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Sen. John Thune and more than 20 other Senate Republicans introduce bill to ban email providers from using algorithms to sift through emails sent by federal political campaigns, as they attack Google for political bias presumed.
Bill Thune, RS.D., is a reaction to a North Carolina State University study that found Gmail sends a much higher percentage of Republican candidate emails to spam. than the Democrats. He has the support of the entire GOP leadership team, including Senate Minority Leader Mitch McConnell, R-Ky., and 19 other Republican senators.
Called the Political BIAS Emails Act, the bill would prohibit email services from applying filtering algorithms to messages from federal political campaigns. Email services like Google would also be required to provide information to campaigns directly upon request and produce quarterly reports on GOP and Democrat emails sent to spam.
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“Nearly 70% of [Republican] political communication has been spammed,” Thune said in an interview with Fox News Digital, referring to the North Carolina State Study’s analysis of Gmail’s practices. “They did a similar analysis of Democratic emails and found that only 8% were sent to spam. So clearly there was an algorithm being used that was manipulating what people were… seeing.”
Google denies that it filters emails in a way intended to harm or injure any specific party.
“We do not screen emails based on political affiliation, and we are working to increase transparency data for bulk senders, including campaigns, in our suite of sender tools,” a Google spokesperson told Fox News. “We look forward to working with lawmakers and campaigns to ensure Gmail gives users the best experience.”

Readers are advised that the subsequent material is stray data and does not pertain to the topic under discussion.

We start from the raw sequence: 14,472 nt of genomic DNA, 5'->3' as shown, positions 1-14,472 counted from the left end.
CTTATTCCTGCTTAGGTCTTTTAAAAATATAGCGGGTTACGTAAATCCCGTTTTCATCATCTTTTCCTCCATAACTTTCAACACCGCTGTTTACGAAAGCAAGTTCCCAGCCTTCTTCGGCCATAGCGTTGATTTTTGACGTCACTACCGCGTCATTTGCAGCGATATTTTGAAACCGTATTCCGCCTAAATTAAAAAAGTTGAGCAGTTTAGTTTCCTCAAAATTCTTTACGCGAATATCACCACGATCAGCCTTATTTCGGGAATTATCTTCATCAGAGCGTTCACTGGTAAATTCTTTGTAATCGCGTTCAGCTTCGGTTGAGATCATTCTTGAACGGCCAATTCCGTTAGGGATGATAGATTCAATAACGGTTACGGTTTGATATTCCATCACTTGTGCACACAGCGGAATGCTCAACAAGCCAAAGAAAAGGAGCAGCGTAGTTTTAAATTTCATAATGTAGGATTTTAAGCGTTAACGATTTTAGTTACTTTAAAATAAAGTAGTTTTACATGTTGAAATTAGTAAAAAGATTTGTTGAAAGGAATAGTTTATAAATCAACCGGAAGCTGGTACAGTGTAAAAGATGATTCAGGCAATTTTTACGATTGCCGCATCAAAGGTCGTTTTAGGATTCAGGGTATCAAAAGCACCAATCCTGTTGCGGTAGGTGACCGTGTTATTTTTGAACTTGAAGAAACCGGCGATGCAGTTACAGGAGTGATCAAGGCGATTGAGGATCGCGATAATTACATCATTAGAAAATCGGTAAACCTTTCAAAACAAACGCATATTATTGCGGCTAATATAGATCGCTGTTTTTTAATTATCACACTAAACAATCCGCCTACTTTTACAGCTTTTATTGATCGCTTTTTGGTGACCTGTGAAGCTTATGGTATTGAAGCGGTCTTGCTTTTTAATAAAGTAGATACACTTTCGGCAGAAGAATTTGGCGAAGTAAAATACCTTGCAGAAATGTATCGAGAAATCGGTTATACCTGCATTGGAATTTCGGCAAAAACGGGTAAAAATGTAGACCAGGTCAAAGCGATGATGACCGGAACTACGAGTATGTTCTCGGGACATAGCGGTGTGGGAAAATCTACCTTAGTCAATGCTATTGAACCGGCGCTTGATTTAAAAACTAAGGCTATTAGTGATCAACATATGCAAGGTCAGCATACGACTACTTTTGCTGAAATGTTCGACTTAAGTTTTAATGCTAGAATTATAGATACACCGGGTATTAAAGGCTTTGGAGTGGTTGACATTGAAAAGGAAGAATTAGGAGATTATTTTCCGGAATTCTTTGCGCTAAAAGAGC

Thune, who has worked on technology legislation in different areas before, said Senate Republicans had invited Google representatives to a meeting with their caucus members to discuss the North Carolina state findings. But that conversation didn’t go well, he said.
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“We asked people to come up and defend it, and they said, well, you know, it doesn’t match our data or whatever. But they didn’t really offer an alternative,” said Senate Minority Whip.
“What happened was that our members got more and more agitated the more they talked about it,” Thune continued, “because they didn’t have a good explanation of why. which a consumer shouldn’t have the ability to decide whether or not, you know, a company sends information based on a spam filtering algorithm.”
Other members of the GOP leadership team supporting the bill are Senate GOP Conference Chairman John Barrasso, R-Wyo.; Republican National Senate Committee Chairman Rick Scott, R-Fla.; GOP Political Committee Chairman Roy Blunt, R-Mo.; and GOP Conference Vice President Joni Ernst. R-Iowa.
The grassroots members behind the bill are Sens. Marsha Blackburn, R-Tenn.; John Boozman, R-Ark.; Mike Brown. Rind.; Kevin Cramer, RN.D. ; Mike Crapo, R-Idaho; Tom Cotton, R-Ark.; Steve Daines, R-Mont.; Deb Fischer, R-Neb. ; Josh Hawley, R-Mo. ; James Lankford, R-Okla.; Cynthia Lummis, R-Wyo.; Roger Marshall, R-Kan. ; Shelley Moore Capito, RW.Va. ; Jerry Moran, R-Kan.; Jim Risch, R-Idaho; Marco Rubio, R-Fla.; Tim Scott, RS.C. ; Tommy Tuberville, R-Alabama; and Roger Wicker, R-Miss.
Thune told Fox News on Friday that companies are wrong in deciding which messages email users should be able to see in their primary inboxes.
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“Google or other technology platforms shouldn’t tell a consumer what they can and cannot receive when it comes to political communications,” he said. “And to me, that’s just anti-democratic and anti-free market for that matter.”
“Evidence suggests that some players in the tech industry display an undeniable pattern of ideological bias against conservatives,” McConnell said in a statement.
It’s unclear what the path to passage of the bill might be, as Democrats control both the House and the Senate. But with Republicans aiming to retake both the House and Senate in November, the bill could signal that targeting big tech will be on the agenda if they do.
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